Bodies Found On Iditarod Route From Alaskan Plane Crash: Cessna 182 Pilot Did Not File Flight Plan
Three bodies were found on an Iditarod route from a small aircraft wreckage just hours after the plane lost communication. There were no survivors.
The victims of the plane crash include 59-year-old pilot Ted Smith, passengers 48-year-old Carolyn Sorvoja and 10-year-old Rosemarie Sorvoja. All three victims were from Eagle River, a town in northern Anchorage.
According to the Associated Press, Smith's Cessna 182 left Anchorage for Takotna, a village of 53 people, on Monday. The plane took off from Merrill Field at 10 a.m. Monday. The plane did not file a flight plan for the 235-mile journey.
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According to Alaska State Troopers spokesperson Megan Peters, the aircraft was scheduled to drop off the Sorvojas before returning to Anchorage for more passengers. By 4 p.m., flight operators at Takotna reported that the Ted Smith's Cessna 182 was long overdue, prompting the Alaska Rescue Coordination Center to respond.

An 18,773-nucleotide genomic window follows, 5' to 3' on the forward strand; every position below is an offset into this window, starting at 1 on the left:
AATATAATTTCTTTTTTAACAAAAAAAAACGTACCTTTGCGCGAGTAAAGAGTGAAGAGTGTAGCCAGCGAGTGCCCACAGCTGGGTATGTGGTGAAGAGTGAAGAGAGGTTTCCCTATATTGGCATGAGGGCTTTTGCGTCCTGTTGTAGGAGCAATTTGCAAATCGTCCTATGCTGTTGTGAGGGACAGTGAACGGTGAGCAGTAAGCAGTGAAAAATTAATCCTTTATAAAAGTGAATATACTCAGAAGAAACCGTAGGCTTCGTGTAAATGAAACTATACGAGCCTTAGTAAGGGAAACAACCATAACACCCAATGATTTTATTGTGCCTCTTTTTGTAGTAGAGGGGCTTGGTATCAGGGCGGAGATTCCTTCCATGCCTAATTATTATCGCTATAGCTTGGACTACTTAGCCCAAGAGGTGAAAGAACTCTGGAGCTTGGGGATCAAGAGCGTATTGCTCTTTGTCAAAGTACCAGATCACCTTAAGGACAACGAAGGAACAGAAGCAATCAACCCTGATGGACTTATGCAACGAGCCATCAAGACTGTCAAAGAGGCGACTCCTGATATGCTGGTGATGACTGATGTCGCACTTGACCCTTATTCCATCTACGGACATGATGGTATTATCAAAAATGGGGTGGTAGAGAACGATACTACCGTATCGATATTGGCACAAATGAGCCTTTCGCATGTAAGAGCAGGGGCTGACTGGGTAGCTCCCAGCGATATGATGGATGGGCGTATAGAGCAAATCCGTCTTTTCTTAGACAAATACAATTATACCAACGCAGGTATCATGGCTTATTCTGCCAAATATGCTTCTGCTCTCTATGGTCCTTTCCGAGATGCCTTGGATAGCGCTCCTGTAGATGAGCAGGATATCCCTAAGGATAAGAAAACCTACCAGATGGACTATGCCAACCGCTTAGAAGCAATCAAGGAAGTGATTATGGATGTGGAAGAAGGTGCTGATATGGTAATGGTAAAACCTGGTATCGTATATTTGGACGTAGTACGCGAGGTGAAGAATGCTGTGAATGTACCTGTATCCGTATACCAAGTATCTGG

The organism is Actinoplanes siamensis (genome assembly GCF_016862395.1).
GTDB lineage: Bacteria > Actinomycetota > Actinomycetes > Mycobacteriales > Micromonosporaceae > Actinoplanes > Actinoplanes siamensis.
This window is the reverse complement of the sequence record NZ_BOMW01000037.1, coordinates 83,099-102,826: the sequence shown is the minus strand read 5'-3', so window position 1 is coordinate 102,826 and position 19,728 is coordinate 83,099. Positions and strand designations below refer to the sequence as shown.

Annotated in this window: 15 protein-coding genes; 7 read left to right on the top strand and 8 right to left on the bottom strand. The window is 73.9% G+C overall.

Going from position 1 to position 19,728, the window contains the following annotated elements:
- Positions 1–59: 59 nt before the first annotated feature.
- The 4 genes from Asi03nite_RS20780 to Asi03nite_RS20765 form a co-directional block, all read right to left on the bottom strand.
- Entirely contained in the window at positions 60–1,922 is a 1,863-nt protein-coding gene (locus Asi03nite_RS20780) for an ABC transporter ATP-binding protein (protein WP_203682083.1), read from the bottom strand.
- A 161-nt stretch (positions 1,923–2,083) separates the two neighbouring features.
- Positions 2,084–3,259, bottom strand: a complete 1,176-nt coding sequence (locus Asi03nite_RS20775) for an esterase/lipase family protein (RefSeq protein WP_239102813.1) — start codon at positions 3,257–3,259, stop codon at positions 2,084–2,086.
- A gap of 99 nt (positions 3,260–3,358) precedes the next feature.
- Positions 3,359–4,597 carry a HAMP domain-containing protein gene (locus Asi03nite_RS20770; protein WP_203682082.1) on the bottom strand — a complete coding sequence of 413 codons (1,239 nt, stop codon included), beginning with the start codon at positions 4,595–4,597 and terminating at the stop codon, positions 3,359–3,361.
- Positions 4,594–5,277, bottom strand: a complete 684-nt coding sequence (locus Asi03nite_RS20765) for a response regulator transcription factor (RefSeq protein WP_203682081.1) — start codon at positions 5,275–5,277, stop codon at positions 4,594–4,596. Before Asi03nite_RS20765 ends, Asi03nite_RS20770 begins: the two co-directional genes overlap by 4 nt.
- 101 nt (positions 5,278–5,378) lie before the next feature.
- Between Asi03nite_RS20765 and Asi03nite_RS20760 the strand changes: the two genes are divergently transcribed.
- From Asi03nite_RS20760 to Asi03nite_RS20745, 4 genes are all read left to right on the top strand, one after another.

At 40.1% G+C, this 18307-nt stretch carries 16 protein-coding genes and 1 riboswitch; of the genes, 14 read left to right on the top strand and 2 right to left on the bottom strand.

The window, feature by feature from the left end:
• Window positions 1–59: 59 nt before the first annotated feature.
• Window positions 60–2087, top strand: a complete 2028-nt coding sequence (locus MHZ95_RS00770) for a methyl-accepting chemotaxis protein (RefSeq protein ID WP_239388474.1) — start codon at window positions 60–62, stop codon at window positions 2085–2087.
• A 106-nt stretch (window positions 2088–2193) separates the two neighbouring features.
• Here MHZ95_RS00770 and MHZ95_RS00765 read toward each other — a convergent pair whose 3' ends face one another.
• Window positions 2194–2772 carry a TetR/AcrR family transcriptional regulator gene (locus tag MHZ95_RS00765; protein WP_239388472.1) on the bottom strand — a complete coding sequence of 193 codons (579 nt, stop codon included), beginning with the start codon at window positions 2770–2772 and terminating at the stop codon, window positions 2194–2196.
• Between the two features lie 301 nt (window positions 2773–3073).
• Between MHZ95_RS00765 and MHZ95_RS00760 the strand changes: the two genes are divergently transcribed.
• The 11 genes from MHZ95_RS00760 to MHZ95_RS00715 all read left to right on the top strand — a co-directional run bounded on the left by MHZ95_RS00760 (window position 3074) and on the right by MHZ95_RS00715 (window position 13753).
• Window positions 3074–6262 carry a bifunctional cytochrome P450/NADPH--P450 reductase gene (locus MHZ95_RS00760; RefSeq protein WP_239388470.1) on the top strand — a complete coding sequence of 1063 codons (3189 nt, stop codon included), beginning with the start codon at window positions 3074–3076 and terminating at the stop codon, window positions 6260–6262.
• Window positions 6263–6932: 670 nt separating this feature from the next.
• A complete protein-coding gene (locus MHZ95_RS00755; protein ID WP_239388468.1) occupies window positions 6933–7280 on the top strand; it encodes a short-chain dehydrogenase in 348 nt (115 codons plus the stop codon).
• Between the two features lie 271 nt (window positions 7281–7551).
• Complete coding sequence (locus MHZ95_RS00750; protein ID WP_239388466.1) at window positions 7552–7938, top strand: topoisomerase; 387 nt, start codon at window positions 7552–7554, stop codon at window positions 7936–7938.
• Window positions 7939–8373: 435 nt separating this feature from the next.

A HC-130 search-and-rescue aircraft and a helicopter was dispatched to Rainy Pass to patrol the Cessna's projected flight route. Unfortunately, there was no sign of the Cessna 182 after an eight hour search.
According to Alaska National Guard spokesperson Kalei Brooks, Ted Smith was an experienced pilot and was carrying a personal locator beacon in his vest as well as an emergency locator transmitter on his plane. Unfortunately, both locators failed to send a signal that reached the Search and Rescue Satellite Aided Tracking system.
By Tuesday morning, a total of 10 military, state trooper and private aircraft flight grids were searched. Finally, aerial spotters identified the wreckage at 10:22 a.m. The wreck occurred near the 4,000-foot level of Rainy Pass.
Carolyn and Rosemarie Sorvoja were supposed to volunteer at the prestigious Iditarod Trail Sled Dog Race. The Iditarod racers would reach an elevation of 3,200 feet along the Rainy Pass.
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